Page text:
Once the butter is at a consistency you like, scrape it into a little recycled jar – ours used to hold store-bought guacamole! If you’re a fan of crunchy nut butters, remove about a 1/4 cup of nuts from the food processor at the beginning, after giving them a quick pulse to chop them up, and stir it back in at the end.

And there you are! Easy, delicious, and so inexpensive. Our peanut butter cost us exactly 60 cents to make, since a bag of raw peanuts in their skins was 1.20 at our local grocery store. The almond butter would be a little bit more, but still so cost-effective compared to buying it made! Plus, you get to avoid excess sugar, preservatives, and other chemicals.

From one green guinea pig to another, this will be the easiest thing you do all week. I hope you enjoy!

-Steph

DIY Homemade Coconut Milk

Coconut Milk >> Guinea Pigging Green

It’s no secret that here on Guinea Pigging Green we adore DIY things. We’ve talked about how to make your own deodorant (weird, but it works!), how to make some beauty products at home, and more recently how to start your own podcast! We love to DIY because it’s fun, it’s usually healthier and more natural, and it’s often cheaper.

Take this DIY homemade coconut milk, for example. I’m living in Ecuador now, where coconuts abound. My boyfriend’s uncle actually has a farm with a bunch of coconut trees (insert stunned-face emoji here) so for us, the coconuts were actually free. You might not be so lucky with the prices in Canada (sorry, Laura) but if you can get your hands on some I can promise the results are so worth it.

We’ve made this milk twice so far, and it has always been absolutely delicious. It’s creamy, it’s so delicious and it’s so fresh and healthy. It takes a lot of work, but that’s half the fun!

Coconut Milk >> Guinea Pigging Green

We used this recipe from Always Order Dessert for making coconut milk from fresh coconuts. I have a natural hemp nut milk bag similar to this one (I bought mine at Goodness Me in Burlington, Ontario) that we use to make milks like this one silky smooth. We used the leftover coconut pulp to make a delicious toasted coconut almond granola – recipe coming soon!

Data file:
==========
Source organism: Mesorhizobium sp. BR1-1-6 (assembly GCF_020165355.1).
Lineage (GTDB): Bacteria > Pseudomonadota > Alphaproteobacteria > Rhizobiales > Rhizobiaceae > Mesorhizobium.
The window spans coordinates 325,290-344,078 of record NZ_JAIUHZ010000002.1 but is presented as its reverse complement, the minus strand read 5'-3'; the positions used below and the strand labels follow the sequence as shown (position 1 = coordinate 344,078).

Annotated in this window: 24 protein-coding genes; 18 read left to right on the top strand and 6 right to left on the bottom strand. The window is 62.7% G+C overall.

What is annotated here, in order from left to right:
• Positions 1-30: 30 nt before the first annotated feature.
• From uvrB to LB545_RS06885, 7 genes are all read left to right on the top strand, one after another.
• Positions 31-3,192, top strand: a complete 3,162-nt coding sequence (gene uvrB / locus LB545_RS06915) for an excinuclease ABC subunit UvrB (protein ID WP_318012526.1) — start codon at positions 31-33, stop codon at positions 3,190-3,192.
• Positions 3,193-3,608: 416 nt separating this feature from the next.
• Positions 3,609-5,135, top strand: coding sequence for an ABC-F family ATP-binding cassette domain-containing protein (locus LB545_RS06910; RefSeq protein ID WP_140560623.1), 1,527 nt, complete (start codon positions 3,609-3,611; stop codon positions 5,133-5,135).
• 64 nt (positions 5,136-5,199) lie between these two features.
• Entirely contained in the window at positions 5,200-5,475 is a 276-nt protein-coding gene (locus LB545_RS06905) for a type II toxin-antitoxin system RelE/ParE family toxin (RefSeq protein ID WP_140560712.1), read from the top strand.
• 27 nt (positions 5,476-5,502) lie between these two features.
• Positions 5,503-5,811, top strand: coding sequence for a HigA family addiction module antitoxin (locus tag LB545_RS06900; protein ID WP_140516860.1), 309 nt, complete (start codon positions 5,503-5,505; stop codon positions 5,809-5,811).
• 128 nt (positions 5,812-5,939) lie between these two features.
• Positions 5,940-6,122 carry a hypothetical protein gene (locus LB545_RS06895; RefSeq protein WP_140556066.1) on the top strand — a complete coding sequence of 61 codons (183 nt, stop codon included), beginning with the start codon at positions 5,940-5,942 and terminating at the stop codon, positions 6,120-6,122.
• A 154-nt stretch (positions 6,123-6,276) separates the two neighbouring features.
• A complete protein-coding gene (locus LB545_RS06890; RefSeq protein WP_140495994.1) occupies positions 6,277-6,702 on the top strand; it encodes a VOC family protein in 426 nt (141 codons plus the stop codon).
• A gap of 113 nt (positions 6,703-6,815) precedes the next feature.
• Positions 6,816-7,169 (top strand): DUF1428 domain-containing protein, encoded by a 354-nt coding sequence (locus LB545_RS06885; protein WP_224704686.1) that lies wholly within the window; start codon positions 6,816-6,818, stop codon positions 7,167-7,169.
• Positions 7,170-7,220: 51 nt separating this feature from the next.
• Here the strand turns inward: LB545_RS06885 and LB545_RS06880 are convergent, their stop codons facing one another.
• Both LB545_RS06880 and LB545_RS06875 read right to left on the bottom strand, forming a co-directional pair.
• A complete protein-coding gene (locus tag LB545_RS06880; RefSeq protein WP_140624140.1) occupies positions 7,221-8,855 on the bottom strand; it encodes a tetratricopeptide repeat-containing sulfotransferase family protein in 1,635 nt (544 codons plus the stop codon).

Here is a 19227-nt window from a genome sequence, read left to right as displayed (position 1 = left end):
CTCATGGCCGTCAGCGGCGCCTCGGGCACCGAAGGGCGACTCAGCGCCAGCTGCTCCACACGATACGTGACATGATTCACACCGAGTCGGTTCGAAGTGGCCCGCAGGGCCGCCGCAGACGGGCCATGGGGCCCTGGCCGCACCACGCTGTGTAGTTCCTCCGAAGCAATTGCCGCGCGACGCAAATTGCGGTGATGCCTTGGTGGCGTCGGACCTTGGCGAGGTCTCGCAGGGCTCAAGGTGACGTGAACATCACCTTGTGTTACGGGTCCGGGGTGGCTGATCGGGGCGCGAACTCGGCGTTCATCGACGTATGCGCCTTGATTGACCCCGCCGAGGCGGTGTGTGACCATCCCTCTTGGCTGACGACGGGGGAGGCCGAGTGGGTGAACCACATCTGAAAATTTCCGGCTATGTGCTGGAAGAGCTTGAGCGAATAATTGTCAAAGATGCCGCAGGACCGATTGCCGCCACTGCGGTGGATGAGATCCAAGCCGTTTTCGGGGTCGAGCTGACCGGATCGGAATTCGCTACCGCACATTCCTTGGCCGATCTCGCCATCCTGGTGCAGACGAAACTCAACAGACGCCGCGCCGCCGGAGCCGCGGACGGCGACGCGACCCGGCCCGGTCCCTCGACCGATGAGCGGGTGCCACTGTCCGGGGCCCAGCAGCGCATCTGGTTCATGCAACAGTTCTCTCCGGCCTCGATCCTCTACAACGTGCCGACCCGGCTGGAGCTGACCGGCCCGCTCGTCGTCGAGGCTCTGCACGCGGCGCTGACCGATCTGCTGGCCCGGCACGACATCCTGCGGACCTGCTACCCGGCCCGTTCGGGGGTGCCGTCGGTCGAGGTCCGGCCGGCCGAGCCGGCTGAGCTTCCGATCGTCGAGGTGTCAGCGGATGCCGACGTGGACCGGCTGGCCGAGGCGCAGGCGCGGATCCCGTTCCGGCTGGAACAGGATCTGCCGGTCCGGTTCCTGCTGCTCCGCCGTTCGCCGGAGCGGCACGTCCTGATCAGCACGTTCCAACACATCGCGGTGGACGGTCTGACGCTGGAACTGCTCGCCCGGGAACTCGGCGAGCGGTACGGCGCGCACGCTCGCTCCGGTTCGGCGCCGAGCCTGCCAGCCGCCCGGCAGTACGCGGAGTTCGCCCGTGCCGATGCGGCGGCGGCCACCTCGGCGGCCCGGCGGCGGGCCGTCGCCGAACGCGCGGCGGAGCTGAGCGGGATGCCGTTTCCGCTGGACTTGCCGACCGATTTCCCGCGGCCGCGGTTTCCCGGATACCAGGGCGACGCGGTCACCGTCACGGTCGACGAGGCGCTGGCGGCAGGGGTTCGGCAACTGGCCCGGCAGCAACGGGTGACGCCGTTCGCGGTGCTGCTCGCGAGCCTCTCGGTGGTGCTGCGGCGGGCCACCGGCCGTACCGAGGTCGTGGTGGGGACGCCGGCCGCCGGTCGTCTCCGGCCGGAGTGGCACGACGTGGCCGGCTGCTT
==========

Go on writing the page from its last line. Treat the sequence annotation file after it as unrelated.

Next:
The first step is to split open your coconuts. This was accomplished by my boyfriend, a large kitchen knife and an old rolling pin. First, slice off the top part of the coconut (the knobbly bit). Then, you cut a triangle into the top of the coconut until you get inside the inner shell, and then drain the liquid into another container. Use the rolling pin to kind of hammer the knife through the coconut shell until it splits open. This takes a whole lot of trial and error, but there are also great videos you can watch to help you out.

Coconut Milk >> Guinea Pigging Green

Then, use a butter knife to pry the white meat away from the shell. I find it easiest to kind of go around the whole perimeter of the coconut using the knife to dig in between the shell and the meat, and often if the coconut is pretty fresh it will pop out whole.

Coconut Milk >> Guinea Pigging Green

Next, wash off your coconut. Boil 2 cups of water for every coconut you have (successfully) opened. Cut the coconut meat into small bite-size pieces – eat a couple of them! Into your blender go the coconut meat, the reserved coconut water, and the boiling water. Blend on high for at least 5 minutes and don’t be alarmed if your blender gets really hot. We need the heat in there to emulsify the fat from the coconut meat.

Coconut Milk >> Guinea Pigging Green

Then pour your mixture into your nut milk bag and squeeze the heck out of it! Alternatively you could use a very fine sieve. The resulting milk will be warm and delicious so just try to stop yourself from having a glass of it right away. Save the (relatively) dry coconut pulp to use in granola, cookies, or myriad other delicious things!

We usually freeze about half the coconut milk into ice cubes and then store in a plastic bag in the freezer for smoothies! The milk only stays good for a few days in the fridge, so drink it in a timely manner. I’m currently eating a sad, dry bowl of granola because we drank all our coconut milk… So enjoy it while it lasts! It’s awesome.

-Steph